Baja California: Out on a limb in the Pacific
Stunning beaches, grand canyons and friendly sea lions are among the delights encountered by Simon Calder on the peculiar peninsula of Baja California
Simon Calder’s career in travel started at Gatwick Airport, where he cleaned aircraft for Laker Airways and later worked as a security officer. He became The Independent’s Travel Correspondent in 1994, and is known as “the Man Who Pays His Way” because he does not accept free travel facilities. He writes across the Independent titles, as well as for the Evening Standard.
Friday 25 April 2014
From 30,000 feet, Baja California looks utterly unforgiving: less a holiday destination than an unworldly crumple of bare rock. The spectrum of desolation you see from the aircraft window runs from rust to old leather, decorated by dried-up riverbeds that resemble sad, discarded ribbons of beige.
Some people come to Baja in search of cosmic experiences. Well, on the flight down, you may undergo one yourself. The peninsula that marks the end of the western world looks as raw as Earth itself when first the planet coagulated from a cosmological cloud. Baja California: twinned with the Moon, Mars and other heavenly hell holes. Yet at sea level, beneath a benign blue sky, this lonely outcrop delivers enlightenment and enchantment.
This 700-mile-long finger of land, the same area as England, jabs into the Pacific. The interesting bit, touristically speaking, is the last 100 miles or so – from the cuticle to the fingertip, if you will. At the very end lies Cabo San Lucas, Mexico’s Land’s End and the southern tip of what was initially believed to be the island of California.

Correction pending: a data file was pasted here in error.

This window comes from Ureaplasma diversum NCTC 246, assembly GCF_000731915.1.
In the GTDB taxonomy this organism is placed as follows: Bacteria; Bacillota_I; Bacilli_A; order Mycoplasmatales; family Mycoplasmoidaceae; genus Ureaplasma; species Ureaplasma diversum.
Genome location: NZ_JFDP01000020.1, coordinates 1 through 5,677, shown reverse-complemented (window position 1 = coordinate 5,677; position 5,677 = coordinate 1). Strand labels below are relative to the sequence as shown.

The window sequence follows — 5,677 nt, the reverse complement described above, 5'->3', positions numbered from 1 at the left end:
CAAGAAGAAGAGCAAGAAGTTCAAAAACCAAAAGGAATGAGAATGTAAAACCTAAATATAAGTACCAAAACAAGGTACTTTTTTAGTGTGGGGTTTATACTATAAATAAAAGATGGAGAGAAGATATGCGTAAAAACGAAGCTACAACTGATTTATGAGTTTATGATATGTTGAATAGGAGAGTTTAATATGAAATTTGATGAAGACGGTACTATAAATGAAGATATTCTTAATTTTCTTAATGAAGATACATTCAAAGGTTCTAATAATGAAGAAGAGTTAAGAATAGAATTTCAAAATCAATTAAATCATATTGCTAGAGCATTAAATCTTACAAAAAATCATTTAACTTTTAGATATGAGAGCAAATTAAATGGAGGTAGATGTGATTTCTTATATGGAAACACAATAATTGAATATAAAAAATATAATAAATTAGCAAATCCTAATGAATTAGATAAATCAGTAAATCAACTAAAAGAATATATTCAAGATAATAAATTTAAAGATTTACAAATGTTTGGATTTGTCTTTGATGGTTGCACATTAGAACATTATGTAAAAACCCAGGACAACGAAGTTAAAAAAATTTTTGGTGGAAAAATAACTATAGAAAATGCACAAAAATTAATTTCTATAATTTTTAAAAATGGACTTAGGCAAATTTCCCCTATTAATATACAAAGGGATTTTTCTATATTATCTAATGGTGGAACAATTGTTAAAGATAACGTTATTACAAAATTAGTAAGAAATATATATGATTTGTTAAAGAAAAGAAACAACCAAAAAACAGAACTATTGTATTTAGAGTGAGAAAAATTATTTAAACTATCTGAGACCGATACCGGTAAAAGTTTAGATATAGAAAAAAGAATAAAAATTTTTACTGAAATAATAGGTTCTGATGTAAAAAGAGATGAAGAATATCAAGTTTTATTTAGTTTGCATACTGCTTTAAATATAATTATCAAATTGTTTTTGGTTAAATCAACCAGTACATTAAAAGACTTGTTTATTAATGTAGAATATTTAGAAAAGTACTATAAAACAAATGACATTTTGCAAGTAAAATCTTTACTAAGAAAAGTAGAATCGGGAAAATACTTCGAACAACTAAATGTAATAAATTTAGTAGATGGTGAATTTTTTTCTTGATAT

Today it is a fragment of American excess, offering indulgence at a price (and, for 18-20 year olds, an age) unavailable north of the border. The business model of bars such as Squid Roe (“Sorry, we’re open”) and Señor Frog’s is to allow young Americans to pour industrial quantities of cheap liquor down their necks. Add the cruise ships decanting thousands of passengers daily, and you have a cocktail that is more about highspeed gratification than slow-burn appreciation.
The natural arch at Mexico's tail end (Getty) Even so, the drama of the setting transcends the motley fleet of glass-bottomed boats and jaundiced submarines taking day-trippers out to the rocks marking the end of Mexico’s tail. The ocean has sculpted a natural arch, perfectly proportioned to frame photographs, and bestowed the cape with beaches whose granules melt beneath your feet.
Besides being a meeting place for students on spring break, Cabo San Lucas is a maritime divide. The waves that wash to the west of the peninsula are Pacific; to the east, the Gulf of California (also known as the Sea of Cortez, after the conquistador who exploited Mexico’s western coast). Follow this shore, and you find a sequence of timeshare resorts – the tourism industry divided into fractions of time and space, fenced off from the local population.
The bus journey along the coast gives the chance to untangle the tricky human geography of Baja: even the cheap rattletraps that perform as buses are equipped with Wi-Fi. But to save you the trouble, and allow you to enjoy the view, here’s a precis.
The peninsula began to peel away from the Mexican mainland about 15 million years ago and has been only tenuously connected ever since. The name 'California' was deployed by the Spanish colonists to describe the territory from the southern tip of the peninsula to roughly halfway up the west coast of the present United States. It was then subdivided into Alta (“higher”) California – today’s Golden State plus territory to the east – and Baja (“lower”) California, along an ecclesiastical frontier: Dominicans dominating the southern parts, Franciscans the northern area.